Papua Island, the world’s second biggest island, is rich in natural resources. As a result, it’s no surprise that Papua is often the destination of expeditions by scholars from all over the world who want to study more about what’s there. These research expeditions are essential in order for us to have enough information about our natural resources. That way, we’ll also be able to see what natural resources can be beneficial for us and what efforts we may take to protect them.
Europeans have been doing natural exploration in Papua since the nineteenth century. For instance, in June-September 1860, British scholar Alfred Russel Wallace studied numerous sorts of birds, butterflies, and other animals on his expedition in Papua. Despite the fact that it has been hundreds of years since that expedition, researchers continue to research the wealth of Papua Island up until today. Every time a new research expedition is conducted, various varieties of flora and fauna that have never been documented are discovered.
Are you interested in learning more about the recent study expeditions to Papua and the findings? Let’s learn more about the Lengguru Expedition and the Nusa Manggala Expedition, shall we?
1. Lengguru Expedition
Hundreds of researchers from across the world traveled to the Lengguru area in West Papua at the end of 2014 to investigate and examine the different natural resources they found there. The Lengguru expedition was successfully carried out as a collaboration project by the Indonesian Institute of Sciences (LIPI), Institut De Recherche Pour Le Développement (IRD) or the French research institute, as well as the Marine and Fisheries Polytechnic of Sorong. What’s more remarkable is that this expedition is regarded as Indonesia’s largest scientific expedition. Isn’t it incredible?
Over the course of six weeks, the researchers collected almost 4,000 animal and plant specimens from the ocean floor at a depth of 100 meters to the mountains at 1400 meters above sea level. At least 59 new species were discovered, including insects, amphibians, freshwater fish, orchids, and other taxa. For example is the discovery of 4 new orchid species with the scientific names Bulbophyllum leucoglossum, Dendrobium centrosepalum, Dendrobium taeniocaule, and Taeniophyllum pyriforme.
Following the 2014 expedition, a 1.5-month follow-up expedition was carried out in 2017. The Lengguru marine biota and ecology are the subject of this expedition’s investigation. From this expedition, the researchers managed to collect various specimens, such as echinoderms, gorgonians (a type of coral), and also various reef fish.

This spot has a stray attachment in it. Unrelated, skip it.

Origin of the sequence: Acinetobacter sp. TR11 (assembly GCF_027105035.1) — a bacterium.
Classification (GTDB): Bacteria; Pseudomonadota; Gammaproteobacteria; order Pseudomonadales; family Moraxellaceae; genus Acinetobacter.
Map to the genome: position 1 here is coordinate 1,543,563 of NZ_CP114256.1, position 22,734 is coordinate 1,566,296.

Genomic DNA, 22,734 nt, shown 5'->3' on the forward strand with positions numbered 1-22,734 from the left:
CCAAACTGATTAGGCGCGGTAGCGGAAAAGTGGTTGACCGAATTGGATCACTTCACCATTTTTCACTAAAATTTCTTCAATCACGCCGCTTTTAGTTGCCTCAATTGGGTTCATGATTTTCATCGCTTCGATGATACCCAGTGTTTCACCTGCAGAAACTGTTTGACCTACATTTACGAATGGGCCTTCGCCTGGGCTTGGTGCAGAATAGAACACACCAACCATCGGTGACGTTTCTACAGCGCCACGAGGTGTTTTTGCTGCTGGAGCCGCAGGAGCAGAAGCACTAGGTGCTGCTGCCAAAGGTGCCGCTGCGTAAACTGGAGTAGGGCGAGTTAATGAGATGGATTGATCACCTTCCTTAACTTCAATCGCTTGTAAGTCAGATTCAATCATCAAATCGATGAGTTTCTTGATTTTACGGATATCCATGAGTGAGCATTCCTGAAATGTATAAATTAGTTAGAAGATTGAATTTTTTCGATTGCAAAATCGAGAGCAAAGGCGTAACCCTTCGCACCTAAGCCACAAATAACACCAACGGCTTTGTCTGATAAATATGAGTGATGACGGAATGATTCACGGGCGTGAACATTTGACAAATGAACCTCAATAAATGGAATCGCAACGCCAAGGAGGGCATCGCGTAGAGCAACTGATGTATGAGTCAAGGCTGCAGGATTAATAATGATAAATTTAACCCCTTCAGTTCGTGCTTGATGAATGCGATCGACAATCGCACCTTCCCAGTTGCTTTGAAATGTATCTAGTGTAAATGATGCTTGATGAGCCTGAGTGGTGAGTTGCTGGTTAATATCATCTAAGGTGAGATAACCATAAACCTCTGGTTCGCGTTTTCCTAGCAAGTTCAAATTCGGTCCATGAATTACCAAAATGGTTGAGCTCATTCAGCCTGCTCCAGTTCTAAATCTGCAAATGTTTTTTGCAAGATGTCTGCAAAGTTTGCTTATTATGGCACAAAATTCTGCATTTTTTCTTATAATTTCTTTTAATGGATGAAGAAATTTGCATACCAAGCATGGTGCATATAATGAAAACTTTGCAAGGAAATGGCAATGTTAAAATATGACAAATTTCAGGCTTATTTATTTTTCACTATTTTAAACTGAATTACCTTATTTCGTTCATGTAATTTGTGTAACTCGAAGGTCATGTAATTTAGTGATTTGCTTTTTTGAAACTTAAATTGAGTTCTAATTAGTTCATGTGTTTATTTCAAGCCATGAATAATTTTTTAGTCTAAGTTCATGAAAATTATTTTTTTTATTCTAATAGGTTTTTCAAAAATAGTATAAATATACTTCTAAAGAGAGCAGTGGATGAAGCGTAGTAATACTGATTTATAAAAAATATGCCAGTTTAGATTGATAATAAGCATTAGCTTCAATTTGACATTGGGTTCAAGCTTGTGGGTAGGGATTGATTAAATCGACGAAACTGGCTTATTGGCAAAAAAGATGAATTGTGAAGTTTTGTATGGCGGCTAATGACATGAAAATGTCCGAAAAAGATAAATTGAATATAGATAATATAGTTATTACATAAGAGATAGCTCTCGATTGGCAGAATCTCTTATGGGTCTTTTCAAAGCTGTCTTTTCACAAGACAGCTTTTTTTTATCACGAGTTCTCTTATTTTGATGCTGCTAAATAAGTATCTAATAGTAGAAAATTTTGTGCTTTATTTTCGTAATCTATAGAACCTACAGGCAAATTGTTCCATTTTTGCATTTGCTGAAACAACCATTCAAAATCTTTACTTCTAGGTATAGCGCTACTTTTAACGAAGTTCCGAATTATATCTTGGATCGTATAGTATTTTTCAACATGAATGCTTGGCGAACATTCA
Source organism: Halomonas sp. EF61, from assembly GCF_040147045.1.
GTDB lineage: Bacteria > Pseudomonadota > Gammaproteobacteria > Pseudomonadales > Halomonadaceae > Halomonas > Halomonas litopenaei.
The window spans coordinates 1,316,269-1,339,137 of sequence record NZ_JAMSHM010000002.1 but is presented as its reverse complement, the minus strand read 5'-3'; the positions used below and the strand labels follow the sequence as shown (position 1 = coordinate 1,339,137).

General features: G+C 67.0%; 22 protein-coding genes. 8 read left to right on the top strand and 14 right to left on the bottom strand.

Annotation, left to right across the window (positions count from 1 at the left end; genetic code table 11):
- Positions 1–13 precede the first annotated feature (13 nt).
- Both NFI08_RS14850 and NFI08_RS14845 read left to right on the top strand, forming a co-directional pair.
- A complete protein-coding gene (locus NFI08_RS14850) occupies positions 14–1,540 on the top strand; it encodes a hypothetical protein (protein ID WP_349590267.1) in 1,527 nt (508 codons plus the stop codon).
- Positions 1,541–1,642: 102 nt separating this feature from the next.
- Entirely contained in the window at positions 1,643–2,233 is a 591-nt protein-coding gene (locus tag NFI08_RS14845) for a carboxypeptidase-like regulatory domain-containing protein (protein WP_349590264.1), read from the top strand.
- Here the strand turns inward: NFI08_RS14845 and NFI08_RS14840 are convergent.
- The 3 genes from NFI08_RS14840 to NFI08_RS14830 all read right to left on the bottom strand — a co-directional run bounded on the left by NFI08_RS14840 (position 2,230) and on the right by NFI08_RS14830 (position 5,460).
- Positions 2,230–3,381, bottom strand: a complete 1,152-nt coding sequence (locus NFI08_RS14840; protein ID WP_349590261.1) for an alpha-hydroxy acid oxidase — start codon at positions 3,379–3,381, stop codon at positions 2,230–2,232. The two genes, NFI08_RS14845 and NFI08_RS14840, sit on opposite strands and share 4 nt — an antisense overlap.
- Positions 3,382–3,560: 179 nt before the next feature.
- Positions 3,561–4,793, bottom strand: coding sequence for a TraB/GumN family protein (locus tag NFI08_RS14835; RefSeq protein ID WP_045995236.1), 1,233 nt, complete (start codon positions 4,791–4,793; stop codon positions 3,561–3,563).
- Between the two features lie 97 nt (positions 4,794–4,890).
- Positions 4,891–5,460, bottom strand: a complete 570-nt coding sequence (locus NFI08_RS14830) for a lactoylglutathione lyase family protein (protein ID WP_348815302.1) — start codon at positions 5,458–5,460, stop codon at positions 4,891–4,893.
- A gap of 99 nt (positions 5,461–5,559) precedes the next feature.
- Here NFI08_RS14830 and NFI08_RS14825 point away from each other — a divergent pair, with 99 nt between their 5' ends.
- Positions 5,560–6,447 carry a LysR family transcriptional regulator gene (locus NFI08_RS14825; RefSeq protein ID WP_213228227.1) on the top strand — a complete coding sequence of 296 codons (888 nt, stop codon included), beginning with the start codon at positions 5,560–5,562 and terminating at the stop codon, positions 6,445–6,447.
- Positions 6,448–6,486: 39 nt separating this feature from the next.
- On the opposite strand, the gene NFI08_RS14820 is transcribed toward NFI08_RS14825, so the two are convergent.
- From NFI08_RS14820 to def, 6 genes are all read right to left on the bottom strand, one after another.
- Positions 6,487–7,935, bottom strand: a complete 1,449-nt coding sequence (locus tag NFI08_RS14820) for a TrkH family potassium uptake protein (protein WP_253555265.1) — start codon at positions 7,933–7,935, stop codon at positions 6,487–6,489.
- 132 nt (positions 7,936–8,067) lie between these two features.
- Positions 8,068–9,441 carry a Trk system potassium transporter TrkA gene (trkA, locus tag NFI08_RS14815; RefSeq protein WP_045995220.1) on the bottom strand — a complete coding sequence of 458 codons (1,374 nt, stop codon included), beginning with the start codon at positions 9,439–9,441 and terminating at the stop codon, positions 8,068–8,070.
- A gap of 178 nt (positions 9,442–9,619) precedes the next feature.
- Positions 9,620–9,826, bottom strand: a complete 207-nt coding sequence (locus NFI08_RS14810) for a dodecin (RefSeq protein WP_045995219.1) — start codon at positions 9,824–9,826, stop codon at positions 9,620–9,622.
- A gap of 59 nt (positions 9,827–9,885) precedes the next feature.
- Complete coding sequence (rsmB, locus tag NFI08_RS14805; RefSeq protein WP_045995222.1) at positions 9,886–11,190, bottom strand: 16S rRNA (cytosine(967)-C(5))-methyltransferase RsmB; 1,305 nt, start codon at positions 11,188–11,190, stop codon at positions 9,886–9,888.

2. Nusa Manggala Expedition
From October through December 2018, the LIPI Oceanographic Study Center conducted another research expedition named the Nusa Manggala Expedition. The Nusa Manggala Expedition visited the Indonesian outer islands: Yiew, Budd, Fani, Brass-Fanildo, Liki, Bepondi, Meossu, and a group of the Ayau archipelago in the Raja Ampat region of Papua. A total of 55 Indonesian scientists from various fields were involved in this voyage, which was carried out utilizing the LIPI research vessel Baruna Jaya VIII. For example are researchers from the fields of ecology, social humanity, to geomorphology.
The researchers gathered information about living and non-living natural resources in the area of the islands as a result of this expedition. They covered roughly 6,000 kilometers in total. The findings of this study can then be utilized to develop a variety of policies for managing Indonesia’s outermost small islands. Furthermore, we can also get to know more about the eight islands through a documentary titled Nusa Manggala Expedition: The Story of the 8 Outer Islands.
Isn’t it fascinating to learn about these two expeditions? We can get to know about the natural wealth of the Land of Papua through research expeditions like this. So, who wants to be a researcher and go on the next research expedition? There’s no need to wait any longer; you can start practicing as a researcher from now on! For example, by participating in the Young Papuan Scientists program, where you can attend workshops and bootcamps in preparation for research, receive guidance from experts during research, and publish your research results.